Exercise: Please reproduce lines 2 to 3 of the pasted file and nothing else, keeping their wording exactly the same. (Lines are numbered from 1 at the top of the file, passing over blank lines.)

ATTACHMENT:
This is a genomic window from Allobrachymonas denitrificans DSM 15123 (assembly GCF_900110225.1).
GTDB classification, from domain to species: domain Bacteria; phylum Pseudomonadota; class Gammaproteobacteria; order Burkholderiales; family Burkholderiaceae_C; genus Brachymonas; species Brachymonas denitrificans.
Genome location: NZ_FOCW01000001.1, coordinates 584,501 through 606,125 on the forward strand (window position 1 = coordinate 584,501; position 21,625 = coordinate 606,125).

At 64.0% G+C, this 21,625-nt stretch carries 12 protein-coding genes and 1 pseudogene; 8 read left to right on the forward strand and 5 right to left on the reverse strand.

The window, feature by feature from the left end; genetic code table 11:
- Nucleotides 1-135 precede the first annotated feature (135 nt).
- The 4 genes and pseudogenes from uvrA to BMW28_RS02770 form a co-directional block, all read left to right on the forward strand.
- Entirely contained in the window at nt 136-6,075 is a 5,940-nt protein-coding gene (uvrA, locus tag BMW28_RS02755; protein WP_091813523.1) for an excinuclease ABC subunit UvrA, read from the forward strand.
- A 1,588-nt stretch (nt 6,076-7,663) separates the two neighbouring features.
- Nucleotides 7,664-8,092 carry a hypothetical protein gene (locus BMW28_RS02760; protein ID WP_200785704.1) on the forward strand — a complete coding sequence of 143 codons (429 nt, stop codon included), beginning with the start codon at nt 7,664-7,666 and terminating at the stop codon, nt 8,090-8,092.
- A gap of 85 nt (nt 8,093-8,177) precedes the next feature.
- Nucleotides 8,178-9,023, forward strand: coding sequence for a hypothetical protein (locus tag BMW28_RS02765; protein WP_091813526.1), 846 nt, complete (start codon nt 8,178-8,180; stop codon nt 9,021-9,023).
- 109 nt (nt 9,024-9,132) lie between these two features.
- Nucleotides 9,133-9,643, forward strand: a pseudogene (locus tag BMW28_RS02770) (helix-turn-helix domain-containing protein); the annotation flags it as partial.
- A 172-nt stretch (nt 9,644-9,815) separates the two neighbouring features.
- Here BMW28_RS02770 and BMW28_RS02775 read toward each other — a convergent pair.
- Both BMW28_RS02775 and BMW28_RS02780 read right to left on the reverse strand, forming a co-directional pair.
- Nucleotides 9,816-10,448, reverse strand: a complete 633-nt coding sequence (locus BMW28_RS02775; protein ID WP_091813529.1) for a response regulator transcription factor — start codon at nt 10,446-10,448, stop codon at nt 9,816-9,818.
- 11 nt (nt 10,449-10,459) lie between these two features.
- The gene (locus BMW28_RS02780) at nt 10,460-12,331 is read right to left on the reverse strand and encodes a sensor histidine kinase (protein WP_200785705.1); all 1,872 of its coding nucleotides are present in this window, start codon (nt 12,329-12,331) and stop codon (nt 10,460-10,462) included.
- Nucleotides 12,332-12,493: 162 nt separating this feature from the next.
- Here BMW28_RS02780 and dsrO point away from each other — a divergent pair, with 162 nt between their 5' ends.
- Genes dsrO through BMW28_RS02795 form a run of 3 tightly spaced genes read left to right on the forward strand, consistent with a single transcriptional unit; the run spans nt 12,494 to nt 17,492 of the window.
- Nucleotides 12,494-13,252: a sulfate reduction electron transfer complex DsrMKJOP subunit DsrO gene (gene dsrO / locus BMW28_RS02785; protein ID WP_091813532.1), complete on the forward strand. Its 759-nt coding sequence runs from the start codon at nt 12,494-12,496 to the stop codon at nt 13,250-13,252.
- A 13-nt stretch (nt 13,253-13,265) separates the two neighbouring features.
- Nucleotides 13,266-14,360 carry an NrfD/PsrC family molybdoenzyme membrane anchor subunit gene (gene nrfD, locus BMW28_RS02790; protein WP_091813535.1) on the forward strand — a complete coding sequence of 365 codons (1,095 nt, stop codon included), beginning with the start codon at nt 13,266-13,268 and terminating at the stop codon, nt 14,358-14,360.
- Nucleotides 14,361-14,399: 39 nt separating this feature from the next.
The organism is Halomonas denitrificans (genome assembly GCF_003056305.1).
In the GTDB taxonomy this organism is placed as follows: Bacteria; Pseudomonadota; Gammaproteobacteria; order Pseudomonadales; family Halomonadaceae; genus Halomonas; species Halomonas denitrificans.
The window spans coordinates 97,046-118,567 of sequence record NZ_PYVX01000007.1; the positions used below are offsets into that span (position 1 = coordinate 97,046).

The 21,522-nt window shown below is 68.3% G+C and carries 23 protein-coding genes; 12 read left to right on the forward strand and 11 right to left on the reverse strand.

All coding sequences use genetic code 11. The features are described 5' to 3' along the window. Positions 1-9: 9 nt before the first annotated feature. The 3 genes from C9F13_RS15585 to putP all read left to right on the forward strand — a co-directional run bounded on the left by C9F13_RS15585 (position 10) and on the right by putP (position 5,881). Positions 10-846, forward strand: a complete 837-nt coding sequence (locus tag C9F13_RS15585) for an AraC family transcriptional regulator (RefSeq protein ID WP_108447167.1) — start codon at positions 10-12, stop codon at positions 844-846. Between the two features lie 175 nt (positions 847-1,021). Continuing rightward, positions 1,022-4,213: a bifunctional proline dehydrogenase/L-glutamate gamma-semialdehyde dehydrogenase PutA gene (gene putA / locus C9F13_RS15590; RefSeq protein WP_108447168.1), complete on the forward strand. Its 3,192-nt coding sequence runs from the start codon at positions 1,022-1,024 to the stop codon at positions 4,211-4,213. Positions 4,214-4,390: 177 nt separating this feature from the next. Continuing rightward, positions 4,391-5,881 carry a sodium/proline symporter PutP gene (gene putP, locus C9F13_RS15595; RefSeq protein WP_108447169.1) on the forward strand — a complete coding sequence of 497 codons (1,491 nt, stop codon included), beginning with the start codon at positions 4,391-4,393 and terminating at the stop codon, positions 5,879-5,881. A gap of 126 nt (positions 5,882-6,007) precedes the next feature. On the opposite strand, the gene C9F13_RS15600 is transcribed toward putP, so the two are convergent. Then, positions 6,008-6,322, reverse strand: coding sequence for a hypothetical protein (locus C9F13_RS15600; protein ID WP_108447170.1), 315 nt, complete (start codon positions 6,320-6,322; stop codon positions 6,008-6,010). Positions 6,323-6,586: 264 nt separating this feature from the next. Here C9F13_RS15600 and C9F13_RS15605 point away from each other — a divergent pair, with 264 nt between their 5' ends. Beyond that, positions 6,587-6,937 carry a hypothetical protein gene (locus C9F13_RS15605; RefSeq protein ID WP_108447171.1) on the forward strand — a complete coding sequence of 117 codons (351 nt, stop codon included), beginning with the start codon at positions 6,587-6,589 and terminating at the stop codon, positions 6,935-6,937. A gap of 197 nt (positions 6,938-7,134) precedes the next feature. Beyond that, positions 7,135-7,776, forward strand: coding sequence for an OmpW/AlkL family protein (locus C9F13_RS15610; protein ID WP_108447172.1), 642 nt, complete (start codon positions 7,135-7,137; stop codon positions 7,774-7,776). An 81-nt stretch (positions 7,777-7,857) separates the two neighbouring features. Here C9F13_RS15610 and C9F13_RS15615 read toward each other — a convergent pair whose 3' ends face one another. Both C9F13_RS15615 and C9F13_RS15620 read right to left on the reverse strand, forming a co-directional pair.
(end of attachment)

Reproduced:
GTDB classification, from domain to species: domain Bacteria; phylum Pseudomonadota; class Gammaproteobacteria; order Burkholderiales; family Burkholderiaceae_C; genus Brachymonas; species Brachymonas denitrificans.
Genome location: NZ_FOCW01000001.1, coordinates 584,501 through 606,125 on the forward strand (window position 1 = coordinate 584,501; position 21,625 = coordinate 606,125).